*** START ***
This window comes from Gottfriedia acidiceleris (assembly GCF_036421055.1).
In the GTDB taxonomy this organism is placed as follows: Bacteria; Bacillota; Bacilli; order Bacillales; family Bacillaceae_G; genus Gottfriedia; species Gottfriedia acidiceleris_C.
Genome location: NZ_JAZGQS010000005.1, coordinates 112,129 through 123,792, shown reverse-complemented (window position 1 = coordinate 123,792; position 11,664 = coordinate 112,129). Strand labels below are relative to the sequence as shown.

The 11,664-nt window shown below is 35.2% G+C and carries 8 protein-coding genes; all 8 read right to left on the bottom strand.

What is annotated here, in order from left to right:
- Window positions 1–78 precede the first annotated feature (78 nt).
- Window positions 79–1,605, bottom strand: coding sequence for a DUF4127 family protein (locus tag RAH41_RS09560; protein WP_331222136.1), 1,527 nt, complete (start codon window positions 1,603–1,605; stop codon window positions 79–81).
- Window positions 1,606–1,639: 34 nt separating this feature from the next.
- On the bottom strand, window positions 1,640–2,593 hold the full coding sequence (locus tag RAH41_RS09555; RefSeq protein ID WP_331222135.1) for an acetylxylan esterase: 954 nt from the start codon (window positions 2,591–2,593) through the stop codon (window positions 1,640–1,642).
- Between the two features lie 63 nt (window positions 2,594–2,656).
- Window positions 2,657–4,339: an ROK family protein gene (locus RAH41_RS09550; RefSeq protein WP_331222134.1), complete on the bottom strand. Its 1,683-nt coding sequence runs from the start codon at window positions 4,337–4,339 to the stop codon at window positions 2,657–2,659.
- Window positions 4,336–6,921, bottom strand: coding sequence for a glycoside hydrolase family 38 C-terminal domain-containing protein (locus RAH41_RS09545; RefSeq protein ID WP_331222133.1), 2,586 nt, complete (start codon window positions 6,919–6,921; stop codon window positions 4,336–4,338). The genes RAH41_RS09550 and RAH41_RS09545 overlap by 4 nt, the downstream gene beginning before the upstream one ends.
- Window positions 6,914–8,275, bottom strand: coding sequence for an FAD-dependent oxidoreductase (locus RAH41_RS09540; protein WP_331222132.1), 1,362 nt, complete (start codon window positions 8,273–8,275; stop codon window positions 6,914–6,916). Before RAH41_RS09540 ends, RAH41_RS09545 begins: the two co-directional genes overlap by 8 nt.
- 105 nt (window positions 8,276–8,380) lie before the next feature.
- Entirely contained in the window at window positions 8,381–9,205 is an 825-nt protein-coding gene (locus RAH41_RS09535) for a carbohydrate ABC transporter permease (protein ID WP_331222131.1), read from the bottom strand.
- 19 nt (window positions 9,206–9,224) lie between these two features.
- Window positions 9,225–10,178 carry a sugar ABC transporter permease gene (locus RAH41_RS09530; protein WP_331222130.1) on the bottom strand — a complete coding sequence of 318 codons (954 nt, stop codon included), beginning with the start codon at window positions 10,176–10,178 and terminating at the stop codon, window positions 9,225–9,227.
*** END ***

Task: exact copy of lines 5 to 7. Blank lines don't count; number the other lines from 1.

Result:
What is annotated here, in order from left to right:
- Window positions 1–78 precede the first annotated feature (78 nt).
- Window positions 79–1,605, bottom strand: coding sequence for a DUF4127 family protein (locus tag RAH41_RS09560; protein WP_331222136.1), 1,527 nt, complete (start codon window positions 1,603–1,605; stop codon window positions 79–81).